If you have come this far then I can assume you have an Amazon account, Firefox, Elasticfox extension on it. If not, well then you should get them to do this yourself or else just read through! Lets open Firefox and from the Tools menu on top you should see Elasticfox. On clicking it you should see a pretty detailed interface and a dialog box asking you to fill in your Amazon credentials. Go ahead and do that. Basically it needs a name (like a nick name, just for you to refer to that account), the Amazon Key, and Secret. The last two are string that you will find here after you login with your AWS account.
Now if that step is done we should be able to select our new Amazon profile name in Elasticfox (at the very top center in the Elasticfox extension's UI). Done. Now you will see many tabs in Elasticfox. They are Instances, Images, KeyPairs, etc. Right now we are only interested in the KeyPairs tab. Click on it.You should see a blank list unless you already have created a key for yourself. Anyways for our purposes we will use the small green icon which says "Create a new keypair". We will need to give a name for this, say "brainless". What happens now is that Amazon creates a keypair for us, and sends the private part of the keypair. If all goes well Elasticfox will let us save the private part of the keypair (named "id-brainless" if we used "brainless" for the name of the keypair).
Now we have a keypair. If you have no idea about this keypair thing, well just do a search on it, like here. Now in Elasticfox you see the tabs again. This time we need the Images tab. Click on the refresh button in the Images section. It will fetch a list of all images available at that moment. These images are basically like Live CD/DVD mediums. You use them to boot your own instance. Now there is plenty of choice here and you can make your own custom image too. You will notice a small search text box near the refresh button. Type in nginx. You should get an AMI with this AMI ID: ami-6138dd08. Notice that there is a Manifest name, which is pretty explanatory for many AMIs. Same for this one. It should say "ami.yyang.info/gentoo-nginx-php-mysql-06feb2008.manifest.xml", which means it comes with nginx, PHP and MySQL setup.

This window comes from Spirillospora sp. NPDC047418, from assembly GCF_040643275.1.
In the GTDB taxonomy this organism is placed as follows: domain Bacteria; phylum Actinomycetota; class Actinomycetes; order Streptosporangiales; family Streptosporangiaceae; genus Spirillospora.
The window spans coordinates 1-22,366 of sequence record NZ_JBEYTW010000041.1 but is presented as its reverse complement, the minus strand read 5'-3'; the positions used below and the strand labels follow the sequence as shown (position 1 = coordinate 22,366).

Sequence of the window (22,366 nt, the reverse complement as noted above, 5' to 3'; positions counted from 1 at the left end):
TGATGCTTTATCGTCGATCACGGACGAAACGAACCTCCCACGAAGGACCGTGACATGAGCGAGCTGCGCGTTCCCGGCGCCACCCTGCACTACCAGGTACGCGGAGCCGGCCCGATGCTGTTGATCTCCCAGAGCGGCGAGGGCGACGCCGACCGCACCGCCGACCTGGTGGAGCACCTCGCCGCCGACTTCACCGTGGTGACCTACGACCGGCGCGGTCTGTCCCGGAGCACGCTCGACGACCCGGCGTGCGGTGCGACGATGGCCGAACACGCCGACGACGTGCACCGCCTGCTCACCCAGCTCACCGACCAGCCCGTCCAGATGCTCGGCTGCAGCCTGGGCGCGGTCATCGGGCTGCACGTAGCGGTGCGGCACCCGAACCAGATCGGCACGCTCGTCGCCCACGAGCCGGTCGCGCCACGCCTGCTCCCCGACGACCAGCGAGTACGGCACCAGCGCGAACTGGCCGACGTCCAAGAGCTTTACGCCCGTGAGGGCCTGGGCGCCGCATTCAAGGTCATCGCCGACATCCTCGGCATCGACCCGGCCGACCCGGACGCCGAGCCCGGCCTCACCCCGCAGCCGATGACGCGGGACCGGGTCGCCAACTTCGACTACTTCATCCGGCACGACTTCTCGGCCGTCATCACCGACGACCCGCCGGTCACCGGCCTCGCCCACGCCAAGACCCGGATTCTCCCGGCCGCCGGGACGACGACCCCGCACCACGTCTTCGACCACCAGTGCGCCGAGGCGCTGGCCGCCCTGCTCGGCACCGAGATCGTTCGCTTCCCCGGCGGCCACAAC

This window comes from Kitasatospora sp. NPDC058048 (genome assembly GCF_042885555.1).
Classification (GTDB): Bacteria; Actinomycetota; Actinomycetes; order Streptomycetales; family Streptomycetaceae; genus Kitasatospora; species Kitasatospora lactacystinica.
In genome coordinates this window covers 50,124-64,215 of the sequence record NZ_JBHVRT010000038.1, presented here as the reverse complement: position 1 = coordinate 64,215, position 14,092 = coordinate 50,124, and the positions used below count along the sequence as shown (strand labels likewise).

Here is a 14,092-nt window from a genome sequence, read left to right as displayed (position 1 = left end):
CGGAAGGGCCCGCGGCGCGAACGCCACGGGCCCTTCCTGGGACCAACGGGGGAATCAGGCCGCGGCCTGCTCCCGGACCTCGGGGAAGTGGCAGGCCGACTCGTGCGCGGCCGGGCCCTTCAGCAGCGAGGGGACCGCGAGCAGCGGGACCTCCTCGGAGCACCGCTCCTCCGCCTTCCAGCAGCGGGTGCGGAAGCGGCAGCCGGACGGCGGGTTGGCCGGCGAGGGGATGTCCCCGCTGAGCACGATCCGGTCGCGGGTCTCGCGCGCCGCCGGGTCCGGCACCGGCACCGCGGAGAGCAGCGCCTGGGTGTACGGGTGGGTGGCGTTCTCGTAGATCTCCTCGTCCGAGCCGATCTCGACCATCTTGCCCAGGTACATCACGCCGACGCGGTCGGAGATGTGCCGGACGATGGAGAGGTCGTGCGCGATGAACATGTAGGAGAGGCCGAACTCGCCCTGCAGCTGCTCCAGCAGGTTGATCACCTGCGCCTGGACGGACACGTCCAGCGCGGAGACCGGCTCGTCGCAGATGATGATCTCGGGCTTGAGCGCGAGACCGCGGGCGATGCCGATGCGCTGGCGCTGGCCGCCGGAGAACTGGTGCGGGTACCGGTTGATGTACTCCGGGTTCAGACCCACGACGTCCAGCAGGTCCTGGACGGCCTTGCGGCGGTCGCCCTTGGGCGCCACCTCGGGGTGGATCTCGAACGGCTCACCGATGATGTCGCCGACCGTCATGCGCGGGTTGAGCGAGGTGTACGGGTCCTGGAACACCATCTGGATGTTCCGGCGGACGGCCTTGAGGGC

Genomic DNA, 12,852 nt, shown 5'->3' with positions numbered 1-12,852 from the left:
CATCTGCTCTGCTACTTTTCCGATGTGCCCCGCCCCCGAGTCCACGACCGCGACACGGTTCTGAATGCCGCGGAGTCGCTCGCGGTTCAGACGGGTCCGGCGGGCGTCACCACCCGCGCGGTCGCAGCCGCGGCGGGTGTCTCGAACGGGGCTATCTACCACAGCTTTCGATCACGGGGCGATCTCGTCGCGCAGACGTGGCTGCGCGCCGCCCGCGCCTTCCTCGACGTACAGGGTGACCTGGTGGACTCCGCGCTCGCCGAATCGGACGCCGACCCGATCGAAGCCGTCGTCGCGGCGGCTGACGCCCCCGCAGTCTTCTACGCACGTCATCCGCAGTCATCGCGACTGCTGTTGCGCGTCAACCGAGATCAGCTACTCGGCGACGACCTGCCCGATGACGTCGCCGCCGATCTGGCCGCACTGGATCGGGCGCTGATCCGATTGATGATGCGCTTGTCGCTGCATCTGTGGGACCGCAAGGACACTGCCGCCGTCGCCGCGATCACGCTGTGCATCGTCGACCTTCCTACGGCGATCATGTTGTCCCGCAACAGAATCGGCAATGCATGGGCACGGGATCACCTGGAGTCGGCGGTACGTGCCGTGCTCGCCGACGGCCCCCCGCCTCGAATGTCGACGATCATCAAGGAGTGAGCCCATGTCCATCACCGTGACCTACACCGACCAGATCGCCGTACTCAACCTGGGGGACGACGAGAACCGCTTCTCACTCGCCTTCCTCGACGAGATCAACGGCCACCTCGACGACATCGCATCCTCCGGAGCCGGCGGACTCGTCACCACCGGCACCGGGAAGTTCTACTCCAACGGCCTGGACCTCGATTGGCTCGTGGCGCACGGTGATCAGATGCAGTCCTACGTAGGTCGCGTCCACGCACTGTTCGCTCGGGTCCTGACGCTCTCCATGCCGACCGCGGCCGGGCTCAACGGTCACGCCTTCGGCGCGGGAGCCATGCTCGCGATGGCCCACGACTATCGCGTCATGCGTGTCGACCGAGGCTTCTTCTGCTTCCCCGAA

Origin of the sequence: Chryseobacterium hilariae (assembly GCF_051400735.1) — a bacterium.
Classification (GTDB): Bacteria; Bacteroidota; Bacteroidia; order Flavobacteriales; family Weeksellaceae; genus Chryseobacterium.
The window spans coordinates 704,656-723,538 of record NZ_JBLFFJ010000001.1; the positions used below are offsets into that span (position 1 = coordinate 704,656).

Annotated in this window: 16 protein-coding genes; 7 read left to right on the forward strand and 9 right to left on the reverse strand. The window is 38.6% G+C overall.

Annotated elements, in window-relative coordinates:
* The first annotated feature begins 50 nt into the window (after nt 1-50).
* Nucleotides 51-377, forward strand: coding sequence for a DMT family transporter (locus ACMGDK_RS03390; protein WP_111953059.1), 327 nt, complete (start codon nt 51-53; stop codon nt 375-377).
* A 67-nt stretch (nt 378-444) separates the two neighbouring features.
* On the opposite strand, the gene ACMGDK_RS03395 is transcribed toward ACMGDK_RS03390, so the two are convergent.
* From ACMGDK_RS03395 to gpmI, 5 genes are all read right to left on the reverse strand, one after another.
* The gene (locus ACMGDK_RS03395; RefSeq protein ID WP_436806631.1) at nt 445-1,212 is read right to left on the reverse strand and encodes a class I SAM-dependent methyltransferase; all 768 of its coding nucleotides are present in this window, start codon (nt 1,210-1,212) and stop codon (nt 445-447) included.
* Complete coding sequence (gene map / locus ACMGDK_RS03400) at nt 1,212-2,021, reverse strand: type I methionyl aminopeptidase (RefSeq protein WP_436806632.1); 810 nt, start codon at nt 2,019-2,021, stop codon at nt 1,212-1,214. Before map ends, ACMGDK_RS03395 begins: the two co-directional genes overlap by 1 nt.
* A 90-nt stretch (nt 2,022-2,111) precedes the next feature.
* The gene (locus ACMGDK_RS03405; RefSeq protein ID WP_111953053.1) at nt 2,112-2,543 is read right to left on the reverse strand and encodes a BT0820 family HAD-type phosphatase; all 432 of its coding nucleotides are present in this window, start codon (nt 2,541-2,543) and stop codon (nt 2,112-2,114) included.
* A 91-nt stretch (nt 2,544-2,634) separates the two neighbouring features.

Now right click on that AMI. You will see a dialog box in Firefox. There are quite a few parameters, but we are right now interested in only a few. They are:
- Instance Type (basically this defines how powerful a server you need, refer here). We choose m1.small here.
- Minimum number of instances (in case you want more than one server or instance started at once). We keep this as 1.
- Maximum number of instances (what is the maximum number of instances that Amazon should try to start at once). We keep this as 1.
- KeyPair (choose the brainless key here, the one we created just above).
- Just notice that in the Security Group section there is a "default" group in which this new instance will launch. This is the default parameter. We will come to this part soon.
Now click on Launch and pray! Well not really. Unless something is really wrong or Amazon is out of empty instance slots (very unlikely) you will have a shinny new instance all to yourself, with a fresh Gentoo booting on it as you are reading this!
Now notice the very important thing here. You did not do to a website to sign-up for a new server and got it in a few hours or maybe a day. Rather this is all through an API. In our case Elasticfox is consuming the APIs and we are using the GUI of Elasticfox. Later we will see the actual API and deal with it a bit to get an idea. And at an even later point I intend to blog on how to use Tarzan PHP AWS library to write a small scaling platform for your website. Yes auto scaling! Wallah!!!
Lets not get carried away though. So back to our instance. Where is it? Simple, check the Instances tab. You will notice a new row there with a lot of details. The most important one right now is State which I am sure you understand already. Well it simply tells what state the server is in: running, or pending (booting up), shutting-down, terminated (shutdown complete). Refer here.